The 21-gun salute might be going a bit far. We don’t need to fear a “regalization” of our civic rituals, we need to fear a militarization.

    Note, for example, that despite how overblown our inaugural is, the Blue Angels don’t do a timed flyby.

  35. Rafer Janders says:


    In fact, you’re not just wrong, you’re intentionally and aggressively wrong, it appears to me. That you can wander the streets without someone to tend to you is just another manifestation of our nation’s disregard for the care of the mentally ill among us.

    If I could have upvoted this a dozen times, I would have.

    And I usually disagree with Boyd. But isn’t the fact that Boyd and I, usually ideological foes, can find this area of agreement a sign of a healthy democratic republic?

  36. Ken says:

    @Just ‘nutha ig’rant cracker: To be fair to Doug, I don’t think he was writing here back in 2005, so it’s not unreasonable to take him at his word that he has felt this way for a long time. I tend to disagree, but I personally know quite a few who have felt this way for as long as I can remember, even though their bitching about tends to be more vocal when Democrats are elected.

    But I do remember James Joyner actually attended the 2005 inauguration, and if I recall correctly the only bad things he had to say about it were that it was cold, traffic was bad, and protestors plus poorly run security made for unacceptably long waits with respect to the Parade. Otherwise he seemed to enjoy both the inauguration and the Constitution Ball, which he also attended.

  37. Brummagem Joe says:

    Doug demonstrates(again?) he has no idea of how politics, govt, leadership and democracy function. Theater and being seen by the people are essential parts of these processes as these people could tell you…….Napoleon, Wellington, Lincoln,Grant, TR, MacArthur, FDR, Hitler, MLK, Kennedy, Reagan, Ghandi, Churchill, Clinton, Queen Elizabeth. Societies and armies don’t cohere around anonymous clerks. And inauguration day is a national celebration, what do want to get rid of next Doug? 4th of July parades? Columbus Day Parade? St Patrick’s day parades? I was wondering why I’ve spent less time here recently. Doug just reminded me.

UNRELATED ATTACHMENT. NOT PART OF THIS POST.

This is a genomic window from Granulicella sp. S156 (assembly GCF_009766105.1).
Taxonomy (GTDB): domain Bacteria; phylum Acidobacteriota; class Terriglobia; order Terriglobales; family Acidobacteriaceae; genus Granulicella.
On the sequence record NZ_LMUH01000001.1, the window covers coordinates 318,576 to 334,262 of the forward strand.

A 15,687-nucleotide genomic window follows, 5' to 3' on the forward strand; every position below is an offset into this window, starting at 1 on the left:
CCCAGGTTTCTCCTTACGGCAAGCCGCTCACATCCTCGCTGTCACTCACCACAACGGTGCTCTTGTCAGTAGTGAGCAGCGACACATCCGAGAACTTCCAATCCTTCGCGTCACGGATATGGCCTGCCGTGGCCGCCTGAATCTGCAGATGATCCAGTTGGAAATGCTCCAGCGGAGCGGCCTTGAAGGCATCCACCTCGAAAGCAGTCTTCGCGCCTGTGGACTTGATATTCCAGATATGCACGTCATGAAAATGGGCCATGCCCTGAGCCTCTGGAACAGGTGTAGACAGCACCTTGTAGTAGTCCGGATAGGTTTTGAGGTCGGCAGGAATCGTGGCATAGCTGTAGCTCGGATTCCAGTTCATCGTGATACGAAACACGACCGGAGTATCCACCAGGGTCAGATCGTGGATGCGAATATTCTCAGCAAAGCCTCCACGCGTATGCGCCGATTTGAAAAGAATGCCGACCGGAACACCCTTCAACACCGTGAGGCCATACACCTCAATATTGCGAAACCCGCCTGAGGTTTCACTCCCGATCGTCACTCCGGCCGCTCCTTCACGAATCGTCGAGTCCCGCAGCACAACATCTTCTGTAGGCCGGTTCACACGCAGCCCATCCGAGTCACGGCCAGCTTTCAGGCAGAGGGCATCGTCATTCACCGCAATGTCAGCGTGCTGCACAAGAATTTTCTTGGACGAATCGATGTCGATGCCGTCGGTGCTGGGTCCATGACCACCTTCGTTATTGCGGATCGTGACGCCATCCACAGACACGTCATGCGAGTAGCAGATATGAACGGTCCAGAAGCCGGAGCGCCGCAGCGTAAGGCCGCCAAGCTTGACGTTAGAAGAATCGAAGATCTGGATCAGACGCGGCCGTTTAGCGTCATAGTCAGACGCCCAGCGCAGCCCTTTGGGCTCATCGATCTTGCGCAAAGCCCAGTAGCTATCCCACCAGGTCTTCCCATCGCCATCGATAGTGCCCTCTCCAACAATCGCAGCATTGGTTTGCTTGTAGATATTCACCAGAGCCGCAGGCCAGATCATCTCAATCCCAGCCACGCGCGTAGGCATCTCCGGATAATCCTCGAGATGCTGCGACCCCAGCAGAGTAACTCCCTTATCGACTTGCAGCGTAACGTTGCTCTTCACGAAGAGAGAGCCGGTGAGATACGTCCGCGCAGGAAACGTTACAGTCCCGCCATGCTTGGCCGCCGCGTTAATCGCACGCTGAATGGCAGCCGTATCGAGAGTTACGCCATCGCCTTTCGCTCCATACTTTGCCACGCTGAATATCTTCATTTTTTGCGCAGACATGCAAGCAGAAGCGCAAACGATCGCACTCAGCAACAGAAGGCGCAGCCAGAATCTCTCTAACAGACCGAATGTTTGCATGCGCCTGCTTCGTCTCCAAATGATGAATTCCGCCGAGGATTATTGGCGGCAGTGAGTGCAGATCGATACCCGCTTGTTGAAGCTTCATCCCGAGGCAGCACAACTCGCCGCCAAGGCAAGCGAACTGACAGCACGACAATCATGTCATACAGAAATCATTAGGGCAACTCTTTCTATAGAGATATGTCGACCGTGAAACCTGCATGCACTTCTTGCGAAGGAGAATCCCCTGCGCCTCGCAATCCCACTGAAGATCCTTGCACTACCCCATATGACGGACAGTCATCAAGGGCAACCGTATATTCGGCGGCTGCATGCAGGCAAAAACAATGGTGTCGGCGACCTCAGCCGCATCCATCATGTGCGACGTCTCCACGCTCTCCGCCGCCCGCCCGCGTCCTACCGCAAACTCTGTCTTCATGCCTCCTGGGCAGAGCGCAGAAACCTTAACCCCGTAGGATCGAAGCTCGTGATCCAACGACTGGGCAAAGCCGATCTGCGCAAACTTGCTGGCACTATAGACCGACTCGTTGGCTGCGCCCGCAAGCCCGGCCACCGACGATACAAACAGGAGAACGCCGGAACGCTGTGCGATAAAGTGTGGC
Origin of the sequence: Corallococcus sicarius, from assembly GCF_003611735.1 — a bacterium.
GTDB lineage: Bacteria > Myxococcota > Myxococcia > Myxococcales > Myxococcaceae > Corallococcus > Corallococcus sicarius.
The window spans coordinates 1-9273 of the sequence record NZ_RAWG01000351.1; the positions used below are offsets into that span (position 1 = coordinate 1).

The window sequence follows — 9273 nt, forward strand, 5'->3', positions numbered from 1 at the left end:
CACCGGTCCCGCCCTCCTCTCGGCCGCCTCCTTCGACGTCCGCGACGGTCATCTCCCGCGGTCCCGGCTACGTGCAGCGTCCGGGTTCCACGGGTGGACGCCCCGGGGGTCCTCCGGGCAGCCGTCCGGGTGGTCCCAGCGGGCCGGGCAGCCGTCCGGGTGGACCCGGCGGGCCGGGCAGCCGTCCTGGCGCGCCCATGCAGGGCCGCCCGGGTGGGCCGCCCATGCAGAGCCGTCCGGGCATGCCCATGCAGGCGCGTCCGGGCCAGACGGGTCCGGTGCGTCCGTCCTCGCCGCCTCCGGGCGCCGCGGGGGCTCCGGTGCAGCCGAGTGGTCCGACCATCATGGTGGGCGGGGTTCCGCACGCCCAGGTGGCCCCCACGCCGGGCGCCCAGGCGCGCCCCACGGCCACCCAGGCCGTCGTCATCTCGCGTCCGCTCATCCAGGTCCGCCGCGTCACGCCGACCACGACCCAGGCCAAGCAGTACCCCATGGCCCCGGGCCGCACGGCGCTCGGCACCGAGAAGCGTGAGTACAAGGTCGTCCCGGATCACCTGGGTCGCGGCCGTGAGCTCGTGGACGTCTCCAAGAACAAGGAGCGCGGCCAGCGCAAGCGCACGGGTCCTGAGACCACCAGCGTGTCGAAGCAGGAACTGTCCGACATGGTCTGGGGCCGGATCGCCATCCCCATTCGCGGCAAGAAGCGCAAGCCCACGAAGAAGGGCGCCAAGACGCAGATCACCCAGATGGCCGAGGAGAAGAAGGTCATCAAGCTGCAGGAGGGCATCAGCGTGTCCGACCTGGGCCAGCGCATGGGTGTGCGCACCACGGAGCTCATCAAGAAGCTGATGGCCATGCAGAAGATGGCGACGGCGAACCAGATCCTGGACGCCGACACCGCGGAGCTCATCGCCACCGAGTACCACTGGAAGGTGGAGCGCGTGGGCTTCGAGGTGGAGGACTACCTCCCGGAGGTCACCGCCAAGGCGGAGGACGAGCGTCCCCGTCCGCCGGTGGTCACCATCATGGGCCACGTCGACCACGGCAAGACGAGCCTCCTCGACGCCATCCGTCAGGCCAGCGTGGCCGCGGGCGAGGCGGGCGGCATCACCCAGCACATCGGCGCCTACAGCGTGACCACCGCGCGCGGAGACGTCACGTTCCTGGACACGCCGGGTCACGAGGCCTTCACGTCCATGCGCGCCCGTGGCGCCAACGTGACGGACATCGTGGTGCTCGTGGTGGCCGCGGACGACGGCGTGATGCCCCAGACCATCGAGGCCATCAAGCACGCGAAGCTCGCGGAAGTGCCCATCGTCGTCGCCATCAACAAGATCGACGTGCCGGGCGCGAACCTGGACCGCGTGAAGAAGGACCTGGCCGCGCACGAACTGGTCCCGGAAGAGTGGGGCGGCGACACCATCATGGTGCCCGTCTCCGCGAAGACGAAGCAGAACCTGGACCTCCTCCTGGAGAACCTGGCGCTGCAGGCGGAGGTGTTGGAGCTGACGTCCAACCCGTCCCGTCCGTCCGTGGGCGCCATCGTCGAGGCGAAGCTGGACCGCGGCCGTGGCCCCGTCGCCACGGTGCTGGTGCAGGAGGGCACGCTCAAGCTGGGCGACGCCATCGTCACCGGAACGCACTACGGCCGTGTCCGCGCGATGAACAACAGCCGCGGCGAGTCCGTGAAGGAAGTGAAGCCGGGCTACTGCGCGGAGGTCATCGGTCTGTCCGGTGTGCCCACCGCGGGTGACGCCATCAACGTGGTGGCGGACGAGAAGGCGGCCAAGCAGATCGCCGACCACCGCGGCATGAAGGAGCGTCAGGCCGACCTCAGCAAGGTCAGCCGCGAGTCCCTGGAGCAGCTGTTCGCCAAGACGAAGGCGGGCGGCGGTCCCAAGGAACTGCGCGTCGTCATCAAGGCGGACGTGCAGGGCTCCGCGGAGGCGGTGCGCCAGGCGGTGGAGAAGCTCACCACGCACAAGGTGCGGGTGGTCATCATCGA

38. bk says:

    @Boyd: A little harsh there, don’t you think?

  39. Boyd says:

    @bk: The most entertaining humor contains at least a grain of truth, and I would contend that my comment contained a heaping dollop of truth.

    Then there’s that whole “humor” thang.

  40. bandit says:

    @Boyd: Putting people down is hilarious.

  41. Boyd says:

    @bandit: You’ve apparently never read a comment thread at OTB. You’ve apparently not read this comment thread at OTB.

  42. OzarkHillbilly says:

    @Brummagem Joe:

    St Patrick’s day parades?

    Heaven Forbid! That will leave Mardi Gras as the only parades that drunks can throw!

  43. Brummagem Joe says:


    Not often I agree with Boyd but he’s on the money. The fact is the president is a king…..he’s an elected king. Some kings move into the spot as to the manner born (FDR, JFK, Reagan, Bush senior, Obama) others less so (Coolidge, Johnson, Nixon, Ford, Bush junior) but they’re all kings for four or eight years and due the honors that go with the office.

  44. gVOR08 says:


    48% of the people are still shocked that Romney did not win this election

    47%. 47% is more correct, I believe the final count after storm delayed reporting in NY was 47.2% nationally for Romney. And 47% is a lot funnier.

  45. Tillman says:

    Doug, I’ve got something for you to consider. How extravagant was the 2013 Inauguration of President Barack Obama compared to, say, the 2012 Diamond Jubilee of Queen Elizabeth II? Consider also that Britain was a global hegemon a century ago, and we are a global hegemon now.